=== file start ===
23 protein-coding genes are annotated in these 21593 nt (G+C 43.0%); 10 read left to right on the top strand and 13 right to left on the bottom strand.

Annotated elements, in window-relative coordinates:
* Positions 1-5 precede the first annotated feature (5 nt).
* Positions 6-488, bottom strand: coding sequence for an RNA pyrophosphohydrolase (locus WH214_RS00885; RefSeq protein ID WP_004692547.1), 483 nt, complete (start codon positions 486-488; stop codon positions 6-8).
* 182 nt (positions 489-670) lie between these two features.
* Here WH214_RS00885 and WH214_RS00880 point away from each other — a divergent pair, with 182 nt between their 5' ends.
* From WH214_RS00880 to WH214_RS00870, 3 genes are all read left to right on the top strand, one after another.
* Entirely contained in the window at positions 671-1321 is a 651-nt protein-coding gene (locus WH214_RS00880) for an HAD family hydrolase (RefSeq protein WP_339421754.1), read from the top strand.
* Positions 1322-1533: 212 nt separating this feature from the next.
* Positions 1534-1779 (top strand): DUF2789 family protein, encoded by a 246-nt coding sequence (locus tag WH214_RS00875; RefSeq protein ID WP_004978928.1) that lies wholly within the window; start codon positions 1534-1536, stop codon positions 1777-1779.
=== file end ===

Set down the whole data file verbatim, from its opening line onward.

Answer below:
23 protein-coding genes are annotated in these 21593 nt (G+C 43.0%); 10 read left to right on the top strand and 13 right to left on the bottom strand.

Annotated elements, in window-relative coordinates:
* Positions 1-5 precede the first annotated feature (5 nt).
* Positions 6-488, bottom strand: coding sequence for an RNA pyrophosphohydrolase (locus WH214_RS00885; RefSeq protein ID WP_004692547.1), 483 nt, complete (start codon positions 486-488; stop codon positions 6-8).
* 182 nt (positions 489-670) lie between these two features.
* Here WH214_RS00885 and WH214_RS00880 point away from each other — a divergent pair, with 182 nt between their 5' ends.
* From WH214_RS00880 to WH214_RS00870, 3 genes are all read left to right on the top strand, one after another.
* Entirely contained in the window at positions 671-1321 is a 651-nt protein-coding gene (locus WH214_RS00880) for an HAD family hydrolase (RefSeq protein WP_339421754.1), read from the top strand.
* Positions 1322-1533: 212 nt separating this feature from the next.
* Positions 1534-1779 (top strand): DUF2789 family protein, encoded by a 246-nt coding sequence (locus tag WH214_RS00875; RefSeq protein ID WP_004978928.1) that lies wholly within the window; start codon positions 1534-1536, stop codon positions 1777-1779.